Saturday, July 09, 2011
AX 2011: Virtual Girls and Rare Dubs
Fans of 1980's-era Japanese animation may recall the 1985 anime MEGAZONE 23, in which Eve, young female pop idol in 1980's Tokyo, turns out to be (spoiler) a holographic projection -- the manifestation of the artificial intelligence that runs a generation ship mocked up to look like 1980's Tokyo.
Attendees of this year's Anime Expo, held last weekend at the Los Angeles Convention Center, could not help but be reminded of Eve as they beheld the face of this year's AX: Hatsune Miku.
Ms. Hatsune, you see, is a virtual pop idol -- a character in the Japanese Vocaloid software, which allows songwriters to hear their songs sung by sythesized voices. With Hatsune Miku, the creators of the Vocaloids (who were guests at the convention) went a step further: They created a live stage show, in which an on-stage band accompanies a holographic Hatsune Miku as she sings, dances, and chats with the audience. This stage show, hitherto shown only in Japan, was brought to the Nokia Theater (next to the Convention Center) on July 2, 2011; and the buzz about the concert dominated the convention, particularly since folks appeared to fly in from all over the world to see the concert. Throngs of cosplayers dressed as Miku and her fellow Vocaloids; and Toyota, which had picked Hatsune Miku as its virtual spokesidol, parked Toyota Carollas, emblazoned with images of the aqua-haired youth, in the front lobby of the convention center.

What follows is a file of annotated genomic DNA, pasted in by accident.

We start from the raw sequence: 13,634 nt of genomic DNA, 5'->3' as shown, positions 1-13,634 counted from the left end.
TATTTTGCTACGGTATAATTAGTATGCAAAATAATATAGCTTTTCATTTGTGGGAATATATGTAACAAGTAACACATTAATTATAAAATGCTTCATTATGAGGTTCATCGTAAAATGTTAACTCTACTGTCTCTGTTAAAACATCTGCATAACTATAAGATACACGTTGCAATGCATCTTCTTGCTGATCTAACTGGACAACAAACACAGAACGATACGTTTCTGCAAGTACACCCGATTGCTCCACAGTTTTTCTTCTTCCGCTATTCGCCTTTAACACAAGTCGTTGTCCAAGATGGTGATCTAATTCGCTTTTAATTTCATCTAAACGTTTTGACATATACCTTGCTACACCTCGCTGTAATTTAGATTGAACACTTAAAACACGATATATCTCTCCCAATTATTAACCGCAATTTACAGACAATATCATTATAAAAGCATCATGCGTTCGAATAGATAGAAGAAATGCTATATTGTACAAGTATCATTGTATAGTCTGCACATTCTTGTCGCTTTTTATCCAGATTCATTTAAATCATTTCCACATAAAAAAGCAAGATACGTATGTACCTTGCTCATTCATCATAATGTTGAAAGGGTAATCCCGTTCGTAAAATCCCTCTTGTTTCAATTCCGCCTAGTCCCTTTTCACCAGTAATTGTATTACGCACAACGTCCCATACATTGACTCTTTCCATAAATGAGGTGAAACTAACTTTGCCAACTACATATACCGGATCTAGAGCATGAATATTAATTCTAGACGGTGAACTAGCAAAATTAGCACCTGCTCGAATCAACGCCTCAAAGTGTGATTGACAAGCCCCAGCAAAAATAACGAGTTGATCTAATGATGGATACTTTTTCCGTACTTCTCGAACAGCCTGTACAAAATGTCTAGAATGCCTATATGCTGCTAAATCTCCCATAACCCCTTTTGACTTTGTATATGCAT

Of course, there was more to AX 2011 than virtual pop idols. I've never seen statistics, but I'd bet that AX 2011 has one of the highest concentration of costumed attendees (and of high-quality costumes) of any of North America's various anime, comic book, and science fiction conventions. This AX was no exception; the hallways were thronged with impressive costumes.
The attendance at AX was impressive, in light of the current U.S. licensed anime and manga industry. That industry has been in the doldrums in the last few years, as the bubble burst in the market for these products (due to, among other things, the crashing economy, the failure of the Musicland and Borders chains, and the lack of standout shows and manga titles). Indeed, for a couple of years, almost no new anime DVDs were produced. At present, only a few licensors are left out of what was once a crowded field; and only a few anime titles go through the expensive process of dubbing -- many are licensed only for the much less expensive Internet-streaming, subtitled market.
To make matters worse, licensing issues (including Japanese right-holding companies changing hands) have complicated the distribution of existing titles. In particular, although four translated editions of the HELLSING ULTIMATE DVD series have been released in the U.S., no new ones have come out here in the last two years (although the series has continued in Japan) due to contract issues. As a result, there were fewer cosplayers in Hellsing costumes this year; although previous AXs featured two or more Hellsing costume photoshoots, this one had none.
Also creating problems for the convention were a new anime con, AM2, which the founders (former AX staff) chose to put on during the same weekend as AX, and in the same venue where AX used to be held, in a possible attempt to hurt AX's attendance. (Didn't work, although folks we'd often see at AX spent the weekend at the other convention.)